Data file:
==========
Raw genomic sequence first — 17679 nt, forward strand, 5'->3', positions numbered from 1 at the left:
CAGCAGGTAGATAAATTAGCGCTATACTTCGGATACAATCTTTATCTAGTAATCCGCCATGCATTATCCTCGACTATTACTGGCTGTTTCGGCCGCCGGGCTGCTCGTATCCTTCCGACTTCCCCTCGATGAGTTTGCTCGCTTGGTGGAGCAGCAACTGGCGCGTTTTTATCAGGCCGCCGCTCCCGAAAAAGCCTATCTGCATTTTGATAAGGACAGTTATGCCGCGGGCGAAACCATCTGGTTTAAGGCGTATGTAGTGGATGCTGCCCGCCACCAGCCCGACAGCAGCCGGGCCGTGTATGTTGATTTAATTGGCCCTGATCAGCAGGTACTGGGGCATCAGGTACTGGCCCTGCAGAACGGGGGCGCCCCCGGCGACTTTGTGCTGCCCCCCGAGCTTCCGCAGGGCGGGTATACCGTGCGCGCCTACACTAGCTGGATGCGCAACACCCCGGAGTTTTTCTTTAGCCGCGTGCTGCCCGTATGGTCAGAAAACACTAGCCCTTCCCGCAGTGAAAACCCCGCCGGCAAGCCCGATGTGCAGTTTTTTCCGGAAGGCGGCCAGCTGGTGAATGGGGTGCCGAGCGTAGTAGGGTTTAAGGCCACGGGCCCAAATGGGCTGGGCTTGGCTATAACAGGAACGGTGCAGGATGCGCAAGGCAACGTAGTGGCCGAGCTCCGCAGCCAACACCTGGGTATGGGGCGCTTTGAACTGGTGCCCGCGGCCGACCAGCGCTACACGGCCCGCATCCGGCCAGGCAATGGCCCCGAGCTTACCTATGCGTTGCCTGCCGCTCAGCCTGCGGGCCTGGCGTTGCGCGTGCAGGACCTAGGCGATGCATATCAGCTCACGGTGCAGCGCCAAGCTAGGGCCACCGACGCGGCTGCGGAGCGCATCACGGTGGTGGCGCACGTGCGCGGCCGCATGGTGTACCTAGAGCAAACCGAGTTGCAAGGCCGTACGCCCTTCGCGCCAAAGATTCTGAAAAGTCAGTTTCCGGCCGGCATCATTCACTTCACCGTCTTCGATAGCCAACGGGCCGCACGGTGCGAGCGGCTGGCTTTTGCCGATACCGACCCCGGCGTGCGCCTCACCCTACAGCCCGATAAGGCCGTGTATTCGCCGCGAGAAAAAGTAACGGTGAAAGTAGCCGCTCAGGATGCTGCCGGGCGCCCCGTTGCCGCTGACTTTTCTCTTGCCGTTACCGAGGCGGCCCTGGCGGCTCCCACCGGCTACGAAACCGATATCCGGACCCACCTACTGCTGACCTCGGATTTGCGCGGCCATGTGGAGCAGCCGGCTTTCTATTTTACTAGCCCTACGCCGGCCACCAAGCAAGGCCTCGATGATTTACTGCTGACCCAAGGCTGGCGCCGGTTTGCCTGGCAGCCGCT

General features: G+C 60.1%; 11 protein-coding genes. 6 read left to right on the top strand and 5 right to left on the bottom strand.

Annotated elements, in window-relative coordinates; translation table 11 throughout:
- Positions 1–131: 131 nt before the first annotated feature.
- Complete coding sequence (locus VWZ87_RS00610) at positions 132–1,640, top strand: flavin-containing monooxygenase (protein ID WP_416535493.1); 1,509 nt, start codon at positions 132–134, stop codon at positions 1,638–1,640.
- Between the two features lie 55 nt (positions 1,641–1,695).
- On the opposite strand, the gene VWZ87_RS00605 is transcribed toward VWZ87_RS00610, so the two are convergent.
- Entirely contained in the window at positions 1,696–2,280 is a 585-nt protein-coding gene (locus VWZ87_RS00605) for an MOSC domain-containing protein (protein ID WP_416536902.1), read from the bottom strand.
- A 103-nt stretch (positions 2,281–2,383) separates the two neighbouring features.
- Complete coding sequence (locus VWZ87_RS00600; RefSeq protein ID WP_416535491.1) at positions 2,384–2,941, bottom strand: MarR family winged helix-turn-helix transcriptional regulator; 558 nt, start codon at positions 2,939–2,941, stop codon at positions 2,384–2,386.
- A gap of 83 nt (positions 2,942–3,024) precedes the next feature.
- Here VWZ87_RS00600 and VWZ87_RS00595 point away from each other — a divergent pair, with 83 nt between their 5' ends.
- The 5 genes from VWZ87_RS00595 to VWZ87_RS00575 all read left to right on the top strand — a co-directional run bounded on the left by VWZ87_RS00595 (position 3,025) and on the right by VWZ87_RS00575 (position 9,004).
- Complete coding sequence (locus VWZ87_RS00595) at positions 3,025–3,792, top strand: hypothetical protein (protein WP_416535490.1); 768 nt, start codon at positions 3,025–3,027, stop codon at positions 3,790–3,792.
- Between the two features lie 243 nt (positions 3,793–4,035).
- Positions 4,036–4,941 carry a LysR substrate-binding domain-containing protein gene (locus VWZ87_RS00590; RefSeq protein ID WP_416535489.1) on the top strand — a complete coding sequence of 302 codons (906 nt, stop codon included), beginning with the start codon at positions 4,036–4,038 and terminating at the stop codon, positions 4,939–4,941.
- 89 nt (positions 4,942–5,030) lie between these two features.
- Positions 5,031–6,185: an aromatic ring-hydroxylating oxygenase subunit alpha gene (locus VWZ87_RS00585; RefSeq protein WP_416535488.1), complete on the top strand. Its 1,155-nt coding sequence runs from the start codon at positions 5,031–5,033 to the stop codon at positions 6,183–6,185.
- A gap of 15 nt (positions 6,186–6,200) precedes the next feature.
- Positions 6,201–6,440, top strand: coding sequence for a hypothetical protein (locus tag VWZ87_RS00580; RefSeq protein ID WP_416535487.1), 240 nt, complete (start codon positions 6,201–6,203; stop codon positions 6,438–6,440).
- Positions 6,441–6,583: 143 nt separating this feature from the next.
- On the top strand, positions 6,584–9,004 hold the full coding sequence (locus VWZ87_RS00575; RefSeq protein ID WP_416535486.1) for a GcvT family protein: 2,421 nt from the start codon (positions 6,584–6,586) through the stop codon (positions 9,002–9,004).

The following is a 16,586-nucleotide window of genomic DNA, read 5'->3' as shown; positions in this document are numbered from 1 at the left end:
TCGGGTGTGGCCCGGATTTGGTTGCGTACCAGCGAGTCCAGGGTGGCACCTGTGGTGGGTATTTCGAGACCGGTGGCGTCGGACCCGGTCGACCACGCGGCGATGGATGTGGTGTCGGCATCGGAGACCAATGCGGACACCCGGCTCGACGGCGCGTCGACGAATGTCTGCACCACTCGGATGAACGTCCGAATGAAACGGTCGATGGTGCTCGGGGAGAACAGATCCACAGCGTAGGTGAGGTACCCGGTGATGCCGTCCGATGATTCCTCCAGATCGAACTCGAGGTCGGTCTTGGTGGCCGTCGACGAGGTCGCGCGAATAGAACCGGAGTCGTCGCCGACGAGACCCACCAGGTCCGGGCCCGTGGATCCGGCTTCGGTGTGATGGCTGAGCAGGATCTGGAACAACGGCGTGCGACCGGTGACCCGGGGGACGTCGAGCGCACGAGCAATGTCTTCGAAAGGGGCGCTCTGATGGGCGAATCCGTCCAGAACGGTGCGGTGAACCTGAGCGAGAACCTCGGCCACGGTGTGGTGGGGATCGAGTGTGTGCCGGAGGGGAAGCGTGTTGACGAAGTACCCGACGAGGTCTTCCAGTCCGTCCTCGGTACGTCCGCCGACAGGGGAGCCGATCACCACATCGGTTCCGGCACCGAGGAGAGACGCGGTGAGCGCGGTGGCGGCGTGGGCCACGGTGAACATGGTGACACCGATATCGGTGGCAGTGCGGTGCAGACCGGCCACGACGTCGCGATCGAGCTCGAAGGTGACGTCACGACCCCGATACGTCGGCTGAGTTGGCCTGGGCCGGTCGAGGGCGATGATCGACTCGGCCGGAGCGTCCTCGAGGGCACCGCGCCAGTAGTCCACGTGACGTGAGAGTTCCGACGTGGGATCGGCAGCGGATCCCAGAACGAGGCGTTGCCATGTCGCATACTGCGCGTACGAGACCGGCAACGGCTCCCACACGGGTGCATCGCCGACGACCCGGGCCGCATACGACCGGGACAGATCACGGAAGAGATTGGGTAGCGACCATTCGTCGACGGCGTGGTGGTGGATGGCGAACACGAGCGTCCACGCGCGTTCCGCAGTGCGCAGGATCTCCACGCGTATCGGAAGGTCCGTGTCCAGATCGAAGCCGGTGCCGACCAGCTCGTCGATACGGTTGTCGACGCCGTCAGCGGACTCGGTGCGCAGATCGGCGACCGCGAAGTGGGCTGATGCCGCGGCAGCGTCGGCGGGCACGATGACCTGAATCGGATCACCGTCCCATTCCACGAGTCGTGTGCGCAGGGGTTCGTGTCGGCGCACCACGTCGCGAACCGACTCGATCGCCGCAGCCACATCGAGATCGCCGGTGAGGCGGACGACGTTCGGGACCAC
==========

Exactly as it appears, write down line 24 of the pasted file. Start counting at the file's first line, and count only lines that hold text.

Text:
The following is a 16,586-nucleotide window of genomic DNA, read 5'->3' as shown; positions in this document are numbered from 1 at the left end: